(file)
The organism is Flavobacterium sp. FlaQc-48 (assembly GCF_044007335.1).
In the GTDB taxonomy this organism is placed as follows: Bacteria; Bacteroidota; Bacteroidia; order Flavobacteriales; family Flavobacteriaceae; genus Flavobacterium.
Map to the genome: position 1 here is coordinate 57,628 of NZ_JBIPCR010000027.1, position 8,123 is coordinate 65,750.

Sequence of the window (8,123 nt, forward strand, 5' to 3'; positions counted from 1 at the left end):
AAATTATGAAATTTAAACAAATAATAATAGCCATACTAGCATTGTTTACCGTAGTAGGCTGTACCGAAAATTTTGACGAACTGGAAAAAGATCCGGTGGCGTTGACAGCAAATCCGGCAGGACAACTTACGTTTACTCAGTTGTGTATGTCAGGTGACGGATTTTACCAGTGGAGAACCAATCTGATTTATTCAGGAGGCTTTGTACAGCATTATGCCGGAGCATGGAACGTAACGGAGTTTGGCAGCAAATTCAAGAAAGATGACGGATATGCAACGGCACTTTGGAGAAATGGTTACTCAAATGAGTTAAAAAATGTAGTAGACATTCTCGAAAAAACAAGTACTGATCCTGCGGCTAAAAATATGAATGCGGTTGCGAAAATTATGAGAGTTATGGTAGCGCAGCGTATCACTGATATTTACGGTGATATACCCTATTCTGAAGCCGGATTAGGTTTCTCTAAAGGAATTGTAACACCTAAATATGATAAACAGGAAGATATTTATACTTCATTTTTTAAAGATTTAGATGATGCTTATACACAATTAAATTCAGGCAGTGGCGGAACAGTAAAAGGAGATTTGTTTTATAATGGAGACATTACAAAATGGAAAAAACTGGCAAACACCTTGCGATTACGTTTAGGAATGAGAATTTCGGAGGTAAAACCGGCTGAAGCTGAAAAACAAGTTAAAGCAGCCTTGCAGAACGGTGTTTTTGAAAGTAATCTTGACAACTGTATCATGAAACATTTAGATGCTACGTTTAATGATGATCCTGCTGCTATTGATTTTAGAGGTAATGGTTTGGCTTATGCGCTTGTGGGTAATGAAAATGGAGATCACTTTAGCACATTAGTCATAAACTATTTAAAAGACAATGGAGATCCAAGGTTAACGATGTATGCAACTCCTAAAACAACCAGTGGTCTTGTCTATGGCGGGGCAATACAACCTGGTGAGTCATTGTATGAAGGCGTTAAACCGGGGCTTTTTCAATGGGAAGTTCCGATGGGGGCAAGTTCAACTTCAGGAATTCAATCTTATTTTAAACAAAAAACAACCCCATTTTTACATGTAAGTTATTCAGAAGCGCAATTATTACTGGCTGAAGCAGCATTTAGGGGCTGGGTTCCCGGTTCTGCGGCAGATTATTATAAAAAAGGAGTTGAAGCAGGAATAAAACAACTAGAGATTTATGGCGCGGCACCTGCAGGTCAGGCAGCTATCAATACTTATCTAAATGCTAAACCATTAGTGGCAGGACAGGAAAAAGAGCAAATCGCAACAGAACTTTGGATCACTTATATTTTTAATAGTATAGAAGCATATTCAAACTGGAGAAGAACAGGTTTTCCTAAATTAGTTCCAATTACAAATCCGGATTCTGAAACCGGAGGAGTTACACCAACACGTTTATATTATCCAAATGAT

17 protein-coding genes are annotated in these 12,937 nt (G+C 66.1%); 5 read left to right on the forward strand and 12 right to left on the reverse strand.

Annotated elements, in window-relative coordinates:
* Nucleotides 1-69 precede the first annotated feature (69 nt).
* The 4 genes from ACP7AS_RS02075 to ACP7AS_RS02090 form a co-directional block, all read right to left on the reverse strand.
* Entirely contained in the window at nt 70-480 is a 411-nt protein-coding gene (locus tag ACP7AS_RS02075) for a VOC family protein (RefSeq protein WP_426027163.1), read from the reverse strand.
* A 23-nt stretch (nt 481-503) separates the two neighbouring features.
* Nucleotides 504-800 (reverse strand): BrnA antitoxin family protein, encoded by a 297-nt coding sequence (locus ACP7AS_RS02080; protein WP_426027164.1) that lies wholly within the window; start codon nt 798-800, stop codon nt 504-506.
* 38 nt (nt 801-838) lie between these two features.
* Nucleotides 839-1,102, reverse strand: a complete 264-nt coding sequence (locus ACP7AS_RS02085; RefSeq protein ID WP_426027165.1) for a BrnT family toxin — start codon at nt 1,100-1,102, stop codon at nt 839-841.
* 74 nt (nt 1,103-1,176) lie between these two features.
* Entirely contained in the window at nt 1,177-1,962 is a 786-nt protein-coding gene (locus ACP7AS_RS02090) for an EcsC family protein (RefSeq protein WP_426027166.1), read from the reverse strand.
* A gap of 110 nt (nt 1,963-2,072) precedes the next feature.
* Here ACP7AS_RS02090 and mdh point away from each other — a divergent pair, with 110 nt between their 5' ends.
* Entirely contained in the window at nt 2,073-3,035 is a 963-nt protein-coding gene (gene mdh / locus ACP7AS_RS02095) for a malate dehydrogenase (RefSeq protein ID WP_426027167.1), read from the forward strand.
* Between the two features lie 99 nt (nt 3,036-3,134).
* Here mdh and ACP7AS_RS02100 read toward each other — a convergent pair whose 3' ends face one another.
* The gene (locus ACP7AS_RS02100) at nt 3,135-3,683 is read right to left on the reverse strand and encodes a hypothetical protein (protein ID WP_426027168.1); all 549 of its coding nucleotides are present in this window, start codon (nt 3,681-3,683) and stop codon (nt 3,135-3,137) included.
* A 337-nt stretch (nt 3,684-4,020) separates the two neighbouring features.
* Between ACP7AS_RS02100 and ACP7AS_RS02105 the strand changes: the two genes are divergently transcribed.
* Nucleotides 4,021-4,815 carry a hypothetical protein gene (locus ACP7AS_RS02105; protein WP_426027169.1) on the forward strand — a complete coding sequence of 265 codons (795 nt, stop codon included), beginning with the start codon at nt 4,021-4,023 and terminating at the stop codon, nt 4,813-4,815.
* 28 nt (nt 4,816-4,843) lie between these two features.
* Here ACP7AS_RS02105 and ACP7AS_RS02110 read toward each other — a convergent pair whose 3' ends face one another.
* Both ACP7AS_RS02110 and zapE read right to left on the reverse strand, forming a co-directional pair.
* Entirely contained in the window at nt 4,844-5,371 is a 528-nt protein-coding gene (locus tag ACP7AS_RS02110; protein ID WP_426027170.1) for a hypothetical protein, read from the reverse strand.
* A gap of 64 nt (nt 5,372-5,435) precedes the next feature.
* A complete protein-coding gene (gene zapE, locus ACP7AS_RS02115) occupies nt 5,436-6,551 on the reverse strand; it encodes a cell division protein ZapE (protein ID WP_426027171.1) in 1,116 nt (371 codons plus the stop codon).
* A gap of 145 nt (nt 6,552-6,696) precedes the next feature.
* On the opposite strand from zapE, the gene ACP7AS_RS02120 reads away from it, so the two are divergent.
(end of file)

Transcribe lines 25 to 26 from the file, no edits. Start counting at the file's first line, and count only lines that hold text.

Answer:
* Nucleotides 4,021-4,815 carry a hypothetical protein gene (locus ACP7AS_RS02105; protein WP_426027169.1) on the forward strand — a complete coding sequence of 265 codons (795 nt, stop codon included), beginning with the start codon at nt 4,021-4,023 and terminating at the stop codon, nt 4,813-4,815.
* 28 nt (nt 4,816-4,843) lie between these two features.